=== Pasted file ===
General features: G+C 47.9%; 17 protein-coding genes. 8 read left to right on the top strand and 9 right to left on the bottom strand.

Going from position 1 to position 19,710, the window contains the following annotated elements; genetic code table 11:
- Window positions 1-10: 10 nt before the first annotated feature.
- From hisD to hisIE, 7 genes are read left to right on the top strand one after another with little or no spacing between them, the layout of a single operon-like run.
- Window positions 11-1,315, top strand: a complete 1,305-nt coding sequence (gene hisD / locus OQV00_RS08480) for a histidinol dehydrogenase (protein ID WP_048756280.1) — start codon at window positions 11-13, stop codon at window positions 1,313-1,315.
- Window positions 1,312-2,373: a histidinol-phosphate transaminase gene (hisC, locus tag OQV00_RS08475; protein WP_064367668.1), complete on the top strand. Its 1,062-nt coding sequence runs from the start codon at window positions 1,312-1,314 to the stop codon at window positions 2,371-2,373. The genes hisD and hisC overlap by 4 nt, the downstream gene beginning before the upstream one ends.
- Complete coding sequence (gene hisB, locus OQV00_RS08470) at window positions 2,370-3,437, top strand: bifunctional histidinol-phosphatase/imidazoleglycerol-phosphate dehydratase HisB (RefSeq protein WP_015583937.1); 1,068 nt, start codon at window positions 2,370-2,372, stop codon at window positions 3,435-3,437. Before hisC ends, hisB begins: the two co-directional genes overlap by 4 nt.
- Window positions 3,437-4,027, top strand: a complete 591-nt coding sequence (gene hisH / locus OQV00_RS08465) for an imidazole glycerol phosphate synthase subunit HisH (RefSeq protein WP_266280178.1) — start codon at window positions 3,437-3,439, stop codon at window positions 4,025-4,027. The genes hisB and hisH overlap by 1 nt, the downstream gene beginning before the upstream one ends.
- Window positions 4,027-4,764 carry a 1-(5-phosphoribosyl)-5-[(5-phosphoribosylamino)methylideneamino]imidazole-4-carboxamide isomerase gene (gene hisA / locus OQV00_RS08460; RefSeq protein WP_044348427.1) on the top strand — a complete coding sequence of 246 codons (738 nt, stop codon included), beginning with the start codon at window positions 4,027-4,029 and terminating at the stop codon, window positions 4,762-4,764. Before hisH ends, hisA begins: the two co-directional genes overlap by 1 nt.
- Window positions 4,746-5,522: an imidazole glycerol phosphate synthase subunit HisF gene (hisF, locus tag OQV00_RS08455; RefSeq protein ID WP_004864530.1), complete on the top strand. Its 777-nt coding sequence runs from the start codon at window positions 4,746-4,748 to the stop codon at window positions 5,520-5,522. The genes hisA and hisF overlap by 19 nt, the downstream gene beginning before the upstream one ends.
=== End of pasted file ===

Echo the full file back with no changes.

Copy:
General features: G+C 47.9%; 17 protein-coding genes. 8 read left to right on the top strand and 9 right to left on the bottom strand.

Going from position 1 to position 19,710, the window contains the following annotated elements; genetic code table 11:
- Window positions 1-10: 10 nt before the first annotated feature.
- From hisD to hisIE, 7 genes are read left to right on the top strand one after another with little or no spacing between them, the layout of a single operon-like run.
- Window positions 11-1,315, top strand: a complete 1,305-nt coding sequence (gene hisD / locus OQV00_RS08480) for a histidinol dehydrogenase (protein ID WP_048756280.1) — start codon at window positions 11-13, stop codon at window positions 1,313-1,315.
- Window positions 1,312-2,373: a histidinol-phosphate transaminase gene (hisC, locus tag OQV00_RS08475; protein WP_064367668.1), complete on the top strand. Its 1,062-nt coding sequence runs from the start codon at window positions 1,312-1,314 to the stop codon at window positions 2,371-2,373. The genes hisD and hisC overlap by 4 nt, the downstream gene beginning before the upstream one ends.
- Complete coding sequence (gene hisB, locus OQV00_RS08470) at window positions 2,370-3,437, top strand: bifunctional histidinol-phosphatase/imidazoleglycerol-phosphate dehydratase HisB (RefSeq protein WP_015583937.1); 1,068 nt, start codon at window positions 2,370-2,372, stop codon at window positions 3,435-3,437. Before hisC ends, hisB begins: the two co-directional genes overlap by 4 nt.
- Window positions 3,437-4,027, top strand: a complete 591-nt coding sequence (gene hisH / locus OQV00_RS08465) for an imidazole glycerol phosphate synthase subunit HisH (RefSeq protein WP_266280178.1) — start codon at window positions 3,437-3,439, stop codon at window positions 4,025-4,027. The genes hisB and hisH overlap by 1 nt, the downstream gene beginning before the upstream one ends.
- Window positions 4,027-4,764 carry a 1-(5-phosphoribosyl)-5-[(5-phosphoribosylamino)methylideneamino]imidazole-4-carboxamide isomerase gene (gene hisA / locus OQV00_RS08460; RefSeq protein WP_044348427.1) on the top strand — a complete coding sequence of 246 codons (738 nt, stop codon included), beginning with the start codon at window positions 4,027-4,029 and terminating at the stop codon, window positions 4,762-4,764. Before hisH ends, hisA begins: the two co-directional genes overlap by 1 nt.
- Window positions 4,746-5,522: an imidazole glycerol phosphate synthase subunit HisF gene (hisF, locus tag OQV00_RS08455; RefSeq protein ID WP_004864530.1), complete on the top strand. Its 777-nt coding sequence runs from the start codon at window positions 4,746-4,748 to the stop codon at window positions 5,520-5,522. The genes hisA and hisF overlap by 19 nt, the downstream gene beginning before the upstream one ends.